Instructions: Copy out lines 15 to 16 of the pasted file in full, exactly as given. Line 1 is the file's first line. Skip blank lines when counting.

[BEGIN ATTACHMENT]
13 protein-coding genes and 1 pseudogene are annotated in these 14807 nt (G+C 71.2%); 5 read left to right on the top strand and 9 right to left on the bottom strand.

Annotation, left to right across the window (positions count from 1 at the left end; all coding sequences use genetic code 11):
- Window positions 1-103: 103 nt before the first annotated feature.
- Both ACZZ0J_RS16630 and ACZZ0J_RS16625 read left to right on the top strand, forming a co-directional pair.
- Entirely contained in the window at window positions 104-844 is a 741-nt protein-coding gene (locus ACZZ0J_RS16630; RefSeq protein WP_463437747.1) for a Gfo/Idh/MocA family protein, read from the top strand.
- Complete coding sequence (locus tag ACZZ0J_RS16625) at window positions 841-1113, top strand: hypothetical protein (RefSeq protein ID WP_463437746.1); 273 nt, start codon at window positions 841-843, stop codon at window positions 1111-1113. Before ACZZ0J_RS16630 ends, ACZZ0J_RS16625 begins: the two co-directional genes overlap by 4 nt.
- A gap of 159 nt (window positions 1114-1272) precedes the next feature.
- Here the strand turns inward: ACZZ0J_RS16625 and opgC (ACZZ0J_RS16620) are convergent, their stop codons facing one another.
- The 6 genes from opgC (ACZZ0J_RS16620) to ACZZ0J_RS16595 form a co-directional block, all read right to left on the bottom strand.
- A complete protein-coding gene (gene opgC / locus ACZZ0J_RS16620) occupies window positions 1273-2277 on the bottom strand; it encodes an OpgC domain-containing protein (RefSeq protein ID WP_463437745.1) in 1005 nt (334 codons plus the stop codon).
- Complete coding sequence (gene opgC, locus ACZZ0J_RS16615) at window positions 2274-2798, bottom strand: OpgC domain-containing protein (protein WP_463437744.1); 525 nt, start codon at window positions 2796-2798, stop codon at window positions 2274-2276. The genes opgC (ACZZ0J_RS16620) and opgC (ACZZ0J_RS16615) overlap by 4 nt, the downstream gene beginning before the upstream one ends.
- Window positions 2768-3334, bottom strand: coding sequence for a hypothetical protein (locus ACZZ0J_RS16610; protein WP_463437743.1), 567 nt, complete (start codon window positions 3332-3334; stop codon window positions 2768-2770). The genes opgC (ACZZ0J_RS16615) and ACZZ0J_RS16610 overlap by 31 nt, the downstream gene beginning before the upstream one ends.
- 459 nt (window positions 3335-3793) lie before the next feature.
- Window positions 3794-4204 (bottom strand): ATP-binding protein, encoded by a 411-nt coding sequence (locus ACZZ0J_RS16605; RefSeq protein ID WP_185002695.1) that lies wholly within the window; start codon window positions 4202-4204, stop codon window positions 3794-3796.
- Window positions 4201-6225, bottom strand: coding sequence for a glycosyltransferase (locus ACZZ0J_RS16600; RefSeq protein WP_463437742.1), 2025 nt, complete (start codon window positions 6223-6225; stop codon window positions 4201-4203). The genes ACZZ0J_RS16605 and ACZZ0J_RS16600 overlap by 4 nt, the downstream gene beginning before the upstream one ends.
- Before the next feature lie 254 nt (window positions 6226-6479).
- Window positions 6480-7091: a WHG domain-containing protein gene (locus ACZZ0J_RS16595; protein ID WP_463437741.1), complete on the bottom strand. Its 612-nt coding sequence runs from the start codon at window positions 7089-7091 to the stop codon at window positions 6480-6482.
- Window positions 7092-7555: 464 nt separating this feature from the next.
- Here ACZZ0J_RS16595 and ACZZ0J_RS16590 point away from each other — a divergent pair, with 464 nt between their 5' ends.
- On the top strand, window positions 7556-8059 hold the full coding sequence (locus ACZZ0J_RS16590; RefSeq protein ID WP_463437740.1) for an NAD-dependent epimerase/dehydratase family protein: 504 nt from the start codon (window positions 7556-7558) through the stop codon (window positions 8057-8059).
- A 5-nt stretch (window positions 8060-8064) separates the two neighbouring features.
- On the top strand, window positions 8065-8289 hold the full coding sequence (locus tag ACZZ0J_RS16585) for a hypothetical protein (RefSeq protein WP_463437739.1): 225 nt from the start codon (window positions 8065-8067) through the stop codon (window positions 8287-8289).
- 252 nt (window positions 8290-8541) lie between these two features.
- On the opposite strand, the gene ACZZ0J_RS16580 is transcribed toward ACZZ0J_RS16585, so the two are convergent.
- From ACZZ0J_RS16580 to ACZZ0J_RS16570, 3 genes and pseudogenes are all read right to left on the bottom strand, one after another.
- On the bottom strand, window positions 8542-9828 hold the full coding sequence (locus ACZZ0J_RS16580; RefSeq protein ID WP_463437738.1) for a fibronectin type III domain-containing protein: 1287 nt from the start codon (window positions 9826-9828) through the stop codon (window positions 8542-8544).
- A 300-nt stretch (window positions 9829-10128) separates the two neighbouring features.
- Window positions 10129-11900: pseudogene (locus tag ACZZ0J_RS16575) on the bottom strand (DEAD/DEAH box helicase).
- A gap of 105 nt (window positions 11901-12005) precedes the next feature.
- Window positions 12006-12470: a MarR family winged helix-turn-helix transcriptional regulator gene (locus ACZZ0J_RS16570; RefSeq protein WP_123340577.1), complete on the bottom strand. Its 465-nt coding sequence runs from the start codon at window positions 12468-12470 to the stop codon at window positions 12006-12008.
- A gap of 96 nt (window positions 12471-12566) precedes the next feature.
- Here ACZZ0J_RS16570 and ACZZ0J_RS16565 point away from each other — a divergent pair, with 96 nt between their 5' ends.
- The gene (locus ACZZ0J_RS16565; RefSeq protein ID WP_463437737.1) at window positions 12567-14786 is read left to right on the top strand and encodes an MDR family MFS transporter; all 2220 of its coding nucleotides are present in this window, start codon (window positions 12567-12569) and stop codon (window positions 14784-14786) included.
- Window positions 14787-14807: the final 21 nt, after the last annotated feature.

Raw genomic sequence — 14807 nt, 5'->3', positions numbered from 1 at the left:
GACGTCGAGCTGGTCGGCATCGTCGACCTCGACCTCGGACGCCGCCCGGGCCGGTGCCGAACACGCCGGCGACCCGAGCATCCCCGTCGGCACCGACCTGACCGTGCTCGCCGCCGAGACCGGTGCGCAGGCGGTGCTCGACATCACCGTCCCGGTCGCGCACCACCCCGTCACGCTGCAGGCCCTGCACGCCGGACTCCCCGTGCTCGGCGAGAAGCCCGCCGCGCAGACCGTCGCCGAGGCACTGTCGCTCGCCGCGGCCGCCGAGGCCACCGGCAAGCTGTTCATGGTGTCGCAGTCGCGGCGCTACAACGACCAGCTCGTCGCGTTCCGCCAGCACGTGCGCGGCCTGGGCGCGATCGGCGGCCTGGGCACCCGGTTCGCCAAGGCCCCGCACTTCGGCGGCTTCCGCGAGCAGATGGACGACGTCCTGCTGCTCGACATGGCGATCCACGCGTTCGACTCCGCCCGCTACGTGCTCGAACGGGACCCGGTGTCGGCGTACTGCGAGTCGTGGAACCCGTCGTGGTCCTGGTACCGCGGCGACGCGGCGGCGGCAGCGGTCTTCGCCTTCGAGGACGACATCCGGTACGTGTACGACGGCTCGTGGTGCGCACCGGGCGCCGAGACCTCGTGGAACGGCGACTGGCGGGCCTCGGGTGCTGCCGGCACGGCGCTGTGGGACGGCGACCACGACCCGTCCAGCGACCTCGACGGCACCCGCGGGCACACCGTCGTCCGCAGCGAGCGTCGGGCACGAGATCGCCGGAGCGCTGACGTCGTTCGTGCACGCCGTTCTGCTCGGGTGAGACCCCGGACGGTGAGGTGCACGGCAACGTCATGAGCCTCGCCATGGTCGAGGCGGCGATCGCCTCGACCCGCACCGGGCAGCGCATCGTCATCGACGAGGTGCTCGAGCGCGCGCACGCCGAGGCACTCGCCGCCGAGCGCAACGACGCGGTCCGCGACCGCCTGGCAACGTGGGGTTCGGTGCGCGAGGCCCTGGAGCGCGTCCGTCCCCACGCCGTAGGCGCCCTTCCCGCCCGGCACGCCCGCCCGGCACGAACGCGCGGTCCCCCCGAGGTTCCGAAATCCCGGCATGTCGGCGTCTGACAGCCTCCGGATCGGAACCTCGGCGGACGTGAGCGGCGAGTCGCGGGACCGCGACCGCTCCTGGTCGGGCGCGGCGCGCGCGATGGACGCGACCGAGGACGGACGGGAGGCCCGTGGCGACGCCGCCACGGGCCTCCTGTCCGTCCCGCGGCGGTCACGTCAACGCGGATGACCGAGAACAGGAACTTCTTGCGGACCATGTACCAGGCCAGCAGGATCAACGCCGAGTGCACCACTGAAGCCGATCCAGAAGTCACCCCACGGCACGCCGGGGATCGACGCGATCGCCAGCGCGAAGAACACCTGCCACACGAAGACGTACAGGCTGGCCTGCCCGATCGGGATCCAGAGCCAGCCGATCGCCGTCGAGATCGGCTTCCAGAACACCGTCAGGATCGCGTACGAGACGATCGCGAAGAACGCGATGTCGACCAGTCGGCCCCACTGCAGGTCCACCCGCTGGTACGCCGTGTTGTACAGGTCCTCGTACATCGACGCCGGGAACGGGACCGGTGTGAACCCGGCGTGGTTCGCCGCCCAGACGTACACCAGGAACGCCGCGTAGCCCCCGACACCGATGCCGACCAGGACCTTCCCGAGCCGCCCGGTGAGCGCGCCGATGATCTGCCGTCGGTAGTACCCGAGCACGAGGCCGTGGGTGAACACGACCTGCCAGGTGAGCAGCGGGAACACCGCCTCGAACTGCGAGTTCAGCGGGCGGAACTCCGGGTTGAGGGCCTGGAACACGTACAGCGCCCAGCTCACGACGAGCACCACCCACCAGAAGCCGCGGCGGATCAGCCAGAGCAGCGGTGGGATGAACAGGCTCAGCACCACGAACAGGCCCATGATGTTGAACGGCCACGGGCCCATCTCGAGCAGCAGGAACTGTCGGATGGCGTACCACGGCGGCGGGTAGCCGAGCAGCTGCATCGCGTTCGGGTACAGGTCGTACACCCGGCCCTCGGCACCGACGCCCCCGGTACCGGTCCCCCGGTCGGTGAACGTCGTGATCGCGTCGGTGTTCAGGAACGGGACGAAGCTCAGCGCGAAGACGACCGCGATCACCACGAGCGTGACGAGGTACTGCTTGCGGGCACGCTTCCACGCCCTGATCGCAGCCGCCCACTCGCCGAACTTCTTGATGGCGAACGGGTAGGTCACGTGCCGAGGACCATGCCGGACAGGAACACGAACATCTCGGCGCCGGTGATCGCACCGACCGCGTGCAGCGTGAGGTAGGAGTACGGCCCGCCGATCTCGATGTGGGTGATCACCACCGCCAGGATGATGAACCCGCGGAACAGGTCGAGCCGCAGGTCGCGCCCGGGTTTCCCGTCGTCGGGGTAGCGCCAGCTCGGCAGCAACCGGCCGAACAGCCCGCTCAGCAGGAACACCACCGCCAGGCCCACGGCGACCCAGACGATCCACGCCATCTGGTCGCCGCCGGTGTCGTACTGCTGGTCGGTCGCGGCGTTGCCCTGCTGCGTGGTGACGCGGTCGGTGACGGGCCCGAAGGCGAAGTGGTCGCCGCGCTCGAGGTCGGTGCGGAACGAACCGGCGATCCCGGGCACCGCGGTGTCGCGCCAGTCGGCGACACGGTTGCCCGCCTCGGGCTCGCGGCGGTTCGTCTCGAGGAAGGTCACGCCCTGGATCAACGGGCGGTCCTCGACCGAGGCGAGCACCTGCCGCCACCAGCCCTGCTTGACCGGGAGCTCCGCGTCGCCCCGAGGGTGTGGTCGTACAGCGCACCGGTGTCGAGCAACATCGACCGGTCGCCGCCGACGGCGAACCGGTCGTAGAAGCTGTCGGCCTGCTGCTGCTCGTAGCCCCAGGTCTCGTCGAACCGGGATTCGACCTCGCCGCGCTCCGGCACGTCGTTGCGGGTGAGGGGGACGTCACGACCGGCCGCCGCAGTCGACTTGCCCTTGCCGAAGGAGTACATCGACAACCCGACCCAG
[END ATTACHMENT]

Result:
- Window positions 4201-6225, bottom strand: coding sequence for a glycosyltransferase (locus ACZZ0J_RS16600; RefSeq protein WP_463437742.1), 2025 nt, complete (start codon window positions 6223-6225; stop codon window positions 4201-4203). The genes ACZZ0J_RS16605 and ACZZ0J_RS16600 overlap by 4 nt, the downstream gene beginning before the upstream one ends.
- Before the next feature lie 254 nt (window positions 6226-6479).